There are no records of laughter at this point in the proceedings, and so the assumption is that pigeon doping is a serious Sascoc consideration and not just a matter for the birds. Or that Sam had taken his eye off the ball.

The committee of inquiry has apparently recommended a separate forensic investigation into Sam and Reddy for conflict of interest in relation to the National Lottery Distribution Trust Fund. Sam’s vote in support of co-opting members on to the board is seen as irrational and possibly unlawful.

Sam confirmed receiving a copy of a summary of the ministerial report last week and was given 14 days to respond. But while Sascoc’s latest existential crisis plays out very publicly, another layer was peeled back and revealed not too long ago in Cape Town, on 4 September, in the open meeting rooms of the portfolio committee on Sport and Recreation, chaired by Beauty Dlulane.

Here, represented by Sam and Ravi Govender, a member of Sascoc’s finance committee, Sascoc presented its progress report, acknowledged the dark cloud that hung over the organisation, and proceeded to paint an even more grim picture of its future.
Sascoc’s major funder, the National Lotteries Commission (NLC), has cut its funding to the sporting body from R100 million to R10 million, which threatens Sascoc’s ability to produce competitive teams for major games. The NLC is responsible for 43% of Sascoc’s total funding, Govender told the committee. Olympic sponsors make up 23% of revenue, 12% comes from government, and 9% is received from broadcasting rights.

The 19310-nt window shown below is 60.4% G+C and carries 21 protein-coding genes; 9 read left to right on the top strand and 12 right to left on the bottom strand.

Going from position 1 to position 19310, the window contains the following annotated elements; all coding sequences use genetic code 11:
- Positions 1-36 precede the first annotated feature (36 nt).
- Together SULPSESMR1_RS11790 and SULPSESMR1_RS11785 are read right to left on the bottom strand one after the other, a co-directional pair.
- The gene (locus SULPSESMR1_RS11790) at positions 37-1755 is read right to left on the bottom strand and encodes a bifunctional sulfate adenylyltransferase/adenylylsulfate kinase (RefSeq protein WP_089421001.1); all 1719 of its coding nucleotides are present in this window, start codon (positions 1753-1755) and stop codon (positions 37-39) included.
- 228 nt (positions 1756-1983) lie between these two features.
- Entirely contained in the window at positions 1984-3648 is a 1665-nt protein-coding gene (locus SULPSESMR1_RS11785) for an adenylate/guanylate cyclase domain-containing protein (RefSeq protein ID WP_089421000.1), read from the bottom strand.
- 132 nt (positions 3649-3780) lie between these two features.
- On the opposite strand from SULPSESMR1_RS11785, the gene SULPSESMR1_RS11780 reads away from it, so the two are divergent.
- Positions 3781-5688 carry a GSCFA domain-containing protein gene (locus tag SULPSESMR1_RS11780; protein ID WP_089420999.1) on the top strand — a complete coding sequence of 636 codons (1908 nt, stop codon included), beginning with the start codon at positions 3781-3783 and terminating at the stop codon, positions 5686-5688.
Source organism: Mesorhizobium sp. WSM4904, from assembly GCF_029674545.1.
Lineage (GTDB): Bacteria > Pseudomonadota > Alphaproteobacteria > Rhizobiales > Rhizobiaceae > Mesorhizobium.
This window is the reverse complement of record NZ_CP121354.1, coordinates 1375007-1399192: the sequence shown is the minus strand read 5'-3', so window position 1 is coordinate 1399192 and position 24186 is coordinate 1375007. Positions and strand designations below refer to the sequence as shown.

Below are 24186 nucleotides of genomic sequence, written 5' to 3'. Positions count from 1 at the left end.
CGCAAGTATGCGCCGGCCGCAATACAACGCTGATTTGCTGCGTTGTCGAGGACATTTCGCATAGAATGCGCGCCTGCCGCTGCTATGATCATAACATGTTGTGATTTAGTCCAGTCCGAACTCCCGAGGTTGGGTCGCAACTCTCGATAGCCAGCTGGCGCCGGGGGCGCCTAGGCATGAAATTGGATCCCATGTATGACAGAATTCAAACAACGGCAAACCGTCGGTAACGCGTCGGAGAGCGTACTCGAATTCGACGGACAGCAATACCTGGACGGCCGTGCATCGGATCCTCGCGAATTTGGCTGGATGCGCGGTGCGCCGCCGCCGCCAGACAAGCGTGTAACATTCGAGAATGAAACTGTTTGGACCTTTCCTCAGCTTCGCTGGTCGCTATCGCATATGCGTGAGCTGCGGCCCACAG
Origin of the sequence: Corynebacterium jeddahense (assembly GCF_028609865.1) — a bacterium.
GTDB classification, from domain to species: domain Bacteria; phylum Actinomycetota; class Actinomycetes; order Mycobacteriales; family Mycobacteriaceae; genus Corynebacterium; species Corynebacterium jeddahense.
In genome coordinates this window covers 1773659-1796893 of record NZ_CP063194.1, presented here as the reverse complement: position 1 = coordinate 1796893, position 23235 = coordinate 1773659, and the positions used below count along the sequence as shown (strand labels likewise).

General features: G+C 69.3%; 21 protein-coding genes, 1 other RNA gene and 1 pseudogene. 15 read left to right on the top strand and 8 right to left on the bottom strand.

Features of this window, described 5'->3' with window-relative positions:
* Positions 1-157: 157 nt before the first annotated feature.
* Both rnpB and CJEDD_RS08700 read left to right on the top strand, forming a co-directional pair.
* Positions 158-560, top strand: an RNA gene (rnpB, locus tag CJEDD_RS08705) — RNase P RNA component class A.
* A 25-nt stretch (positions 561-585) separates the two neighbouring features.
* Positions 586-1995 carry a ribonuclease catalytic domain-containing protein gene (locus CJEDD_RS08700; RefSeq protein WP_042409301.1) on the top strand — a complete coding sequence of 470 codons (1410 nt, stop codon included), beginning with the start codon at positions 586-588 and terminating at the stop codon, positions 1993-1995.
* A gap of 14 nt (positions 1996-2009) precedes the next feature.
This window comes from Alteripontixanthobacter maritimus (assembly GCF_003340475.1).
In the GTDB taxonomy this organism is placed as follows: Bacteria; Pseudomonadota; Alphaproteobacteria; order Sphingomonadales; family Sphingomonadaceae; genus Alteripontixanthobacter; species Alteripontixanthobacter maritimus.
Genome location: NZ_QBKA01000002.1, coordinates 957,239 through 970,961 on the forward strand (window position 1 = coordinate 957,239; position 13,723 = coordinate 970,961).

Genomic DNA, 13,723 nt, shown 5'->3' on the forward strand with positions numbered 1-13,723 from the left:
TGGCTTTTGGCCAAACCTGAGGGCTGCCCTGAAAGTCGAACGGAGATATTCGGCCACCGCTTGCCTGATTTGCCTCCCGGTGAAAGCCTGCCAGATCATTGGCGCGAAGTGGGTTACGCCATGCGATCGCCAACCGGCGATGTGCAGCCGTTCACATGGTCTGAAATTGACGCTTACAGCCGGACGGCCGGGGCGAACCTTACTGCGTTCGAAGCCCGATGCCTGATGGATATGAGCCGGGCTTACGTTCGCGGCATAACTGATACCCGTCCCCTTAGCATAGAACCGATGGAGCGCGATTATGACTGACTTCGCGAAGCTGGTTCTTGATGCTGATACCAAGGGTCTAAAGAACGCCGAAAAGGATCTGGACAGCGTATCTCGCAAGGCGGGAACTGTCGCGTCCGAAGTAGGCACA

The reason given for the reduction in funding is that the NLC now sees Sascoc as a federation, which qualifies for a maximum of R5 million at a time, with a year’s cooling-off period in between. The NLC, however, is also the sole funder of Sascoc’s Operation Excellence, which is responsible for producing and funding athletes such as Wayde van Niekerk, Semenya and Akani Simbine. Put simply, without NLC funding, Sascoc would not be able to deliver medal hopefuls to international competitions, because more than half of its expenditure goes towards high performance, and 18% is spent on team delivery. Administration costs, salaries and board fees make up 16% of the organisation’s expenditure.